The Mideast Mess Could Make U.S. Markets Look Better

Libyan rebelsAs turmoil grips the Middle East, it's the "oil" part that Wall Street is worrying most about.

Soaring oil prices have been taking a toll on stocks as violence escalates in Libya. Some of the concern is well justified. Libya, after all, is a midsize player on the world oil stage, and as signs of unrest spread to Bahrain and Saudi Arabia, it's understandable that some investors are heading for the sidelines.

But there's no shortage of hype and fear-mongering, either. Predictions that oil might hit $220 a barrel by investment bank Nomura, for example, lead individuals to quickly jump to doomsday scenarios.

What to Keep in Mind

Savvy investors, though, should take a more balanced approach. The deterioration of Libya is far more troubling than the ouster of Hosni Mubarak in Egypt, and oil prices may remain justifiably elevated as a result. But also note that Saudi Arabia's pledges to pump more oil to compensate for Libya make the chances of cataclysmic spikes more remote.

Here's another key point to keep in mind: While higher energy prices will restrain overall global growth, they could hurt emerging markets far worse than the U.S. -- and that difference could also help boost demand for domestic stocks.

The most immediate concern is Libya. Plenty of blood has already been shed, and Libyan strongman Muammar Qaddafi has vowed to fight to the bitter end. Still, his grip on power appears to be waning, and a TV appearance Thursday seemed to strike a slightly more conciliatory tone.

A huge trouble yet to come is coping with the power vacuum that would emerge if Qadaffi were to be deposed, given the central role that tribal alliances play in the country.

"Tribal support is a key element that will decide both Qadhafi's fate and possible outcomes of the ongoing uprising -- and currently the role of many tribes remains ambiguous," analysts at political risk consultancy Eurasia Group wrote in a note to clients this week. "The tribal element directly impacts the loyalty of the armed forces, and Qadhafi remains very skilled at exploiting the fragmented tribal system that dominates Libyan society."

Who Suffers More?

Qadaffi's ouster, in other words, wouldn't be the end of Libya's problems but the start of a new set.

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Among those problems will be the continued fallout for oil markets and higher energy costs on economic growth. Analysts at investment bank Merrill Lynch recently noted that emerging-market energy importers like India, China, Korea and Indonesia are particularly vulnerable to spiking energy costs.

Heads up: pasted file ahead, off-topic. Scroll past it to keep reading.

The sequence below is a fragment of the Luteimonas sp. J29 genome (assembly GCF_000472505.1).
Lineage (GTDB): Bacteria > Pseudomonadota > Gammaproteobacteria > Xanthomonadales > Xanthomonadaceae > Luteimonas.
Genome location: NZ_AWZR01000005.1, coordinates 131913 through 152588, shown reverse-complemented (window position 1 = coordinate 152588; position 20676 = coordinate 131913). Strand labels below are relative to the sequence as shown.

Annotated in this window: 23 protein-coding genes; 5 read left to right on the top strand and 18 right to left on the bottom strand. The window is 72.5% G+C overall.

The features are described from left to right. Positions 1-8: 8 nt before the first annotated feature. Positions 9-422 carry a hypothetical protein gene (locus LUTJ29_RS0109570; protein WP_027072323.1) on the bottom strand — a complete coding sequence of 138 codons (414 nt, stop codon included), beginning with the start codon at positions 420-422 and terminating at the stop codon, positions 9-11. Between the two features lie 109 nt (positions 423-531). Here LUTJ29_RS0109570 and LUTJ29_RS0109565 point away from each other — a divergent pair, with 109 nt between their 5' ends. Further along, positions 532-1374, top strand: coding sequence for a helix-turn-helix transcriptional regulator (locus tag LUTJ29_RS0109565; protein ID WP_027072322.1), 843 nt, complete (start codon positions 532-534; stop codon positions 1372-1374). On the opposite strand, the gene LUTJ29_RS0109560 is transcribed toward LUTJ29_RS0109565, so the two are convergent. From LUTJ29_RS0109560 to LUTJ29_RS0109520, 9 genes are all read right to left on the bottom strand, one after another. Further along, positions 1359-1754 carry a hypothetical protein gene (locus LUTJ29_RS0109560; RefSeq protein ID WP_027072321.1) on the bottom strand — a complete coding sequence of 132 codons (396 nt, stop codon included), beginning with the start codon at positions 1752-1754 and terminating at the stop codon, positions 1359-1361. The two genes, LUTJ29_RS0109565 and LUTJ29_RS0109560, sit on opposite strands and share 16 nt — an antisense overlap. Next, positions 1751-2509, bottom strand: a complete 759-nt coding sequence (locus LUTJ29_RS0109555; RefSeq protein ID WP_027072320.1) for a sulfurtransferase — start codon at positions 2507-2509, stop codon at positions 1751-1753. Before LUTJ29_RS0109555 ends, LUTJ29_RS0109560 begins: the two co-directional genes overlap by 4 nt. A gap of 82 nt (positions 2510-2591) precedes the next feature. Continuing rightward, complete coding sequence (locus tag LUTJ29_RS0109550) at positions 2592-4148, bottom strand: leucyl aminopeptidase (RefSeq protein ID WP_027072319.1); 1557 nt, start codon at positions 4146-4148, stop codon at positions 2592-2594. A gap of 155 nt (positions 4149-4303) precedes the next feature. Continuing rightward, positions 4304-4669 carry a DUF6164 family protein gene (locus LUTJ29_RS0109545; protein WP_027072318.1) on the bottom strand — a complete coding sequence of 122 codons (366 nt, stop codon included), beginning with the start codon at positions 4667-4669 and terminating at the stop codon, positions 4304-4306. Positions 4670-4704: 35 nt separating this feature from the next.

But the post-industrial U.S. economy has actually grown less energy-intensive over time. And the energy sector itself now represents just 5.4% of U.S. GDP compared to 10.6% in 1980, the analysts note.

The U.S. also has cheap and abundant natural-gas resources to soften the low of higher oil costs, especially for power generation and industrial uses.

All of this bodes well for the relative attractiveness of a U.S. economy that continues to deliver better-than-expected data.

Adding to a Tailwind

Recall that not long ago, the "new normal" scenario that was taken as gospel on Wall Street held that investors would have to flock overseas to find growth as the U.S. looked at years of malaise. That scenario has proven to be vastly overblown.

But higher oil prices and a renewed premium on safety could add another tailwind to the growing enthusiasm for U.S. investments already under way. Corporate profits continue to boom, and cash-rich companies are returning capital to investors via buybacks in a sign of business confidence. The chances are now rising that this capital will get redeployed in the U.S. given the rising tensions overseas.

There's plenty of paranoia about what oil prices blasting higher would mean for the U.S. economy. But investors shouldn't overlook the good possibility that elevated prices would also have a silver lining for U.S. financial markets.
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